Koji Hayashi1 and Hiroshi Kihara1
1Institute of Industrial Science, The University of Tokyo, Tokyo
The green compact from Fe ultrafide powder (average particle size, 0.02 μ m; oxygen content, 15 mass%) was pressure-sintered under 100 and 200 MPa at 673~973 K for 1.8 ks in flowing hydrogen, after the reduction of the iron oxide. The densification temperature, crystal grain size and hardness of the compact were investigated, in comparison with those in the case of pressureless-sintering.
The results obtained were as follows; (1) The nearly full densification temperature under 100 and 200 MPa were lower by about 150 K and above 300 K respectively than that (970 K) in the pressureless-sintering. (2) The minimum value of the average grain size in the dense pressure-sintered compact was about 0.15 μ m, which was much smaller than 1.2 μ m of the pressureless-sintered compact. (3) The hardness of the pressure-sintered compact with the grain size of 0.15 μ m was as high as about 385 HV, compared with about 85 HV of the usual coarse-grained iron metal. The Hall-Petch linear relationship between HV and the square root of the grain size was confirmed to hold also for the grain size range larger than about 0.15 μ m.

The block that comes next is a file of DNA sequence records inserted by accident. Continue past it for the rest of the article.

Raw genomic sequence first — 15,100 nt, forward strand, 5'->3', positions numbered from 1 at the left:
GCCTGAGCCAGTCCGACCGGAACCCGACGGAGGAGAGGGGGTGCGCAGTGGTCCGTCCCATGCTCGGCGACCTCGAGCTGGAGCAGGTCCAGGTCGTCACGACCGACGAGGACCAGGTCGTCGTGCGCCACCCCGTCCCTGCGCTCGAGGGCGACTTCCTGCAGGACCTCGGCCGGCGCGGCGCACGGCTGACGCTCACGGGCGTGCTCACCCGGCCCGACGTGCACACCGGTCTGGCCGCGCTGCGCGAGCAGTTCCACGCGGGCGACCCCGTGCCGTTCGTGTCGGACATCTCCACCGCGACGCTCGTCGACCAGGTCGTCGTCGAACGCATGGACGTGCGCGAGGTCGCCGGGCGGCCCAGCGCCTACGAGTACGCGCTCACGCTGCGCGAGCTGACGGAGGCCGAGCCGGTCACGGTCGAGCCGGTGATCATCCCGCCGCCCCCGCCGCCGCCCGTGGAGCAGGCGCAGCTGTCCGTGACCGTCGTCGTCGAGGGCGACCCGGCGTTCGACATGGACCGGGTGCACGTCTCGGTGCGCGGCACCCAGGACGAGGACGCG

iron powder, ultrafine metal powder, pressure-sintering, ultrafine grained iron, densification, grain growth, hardness
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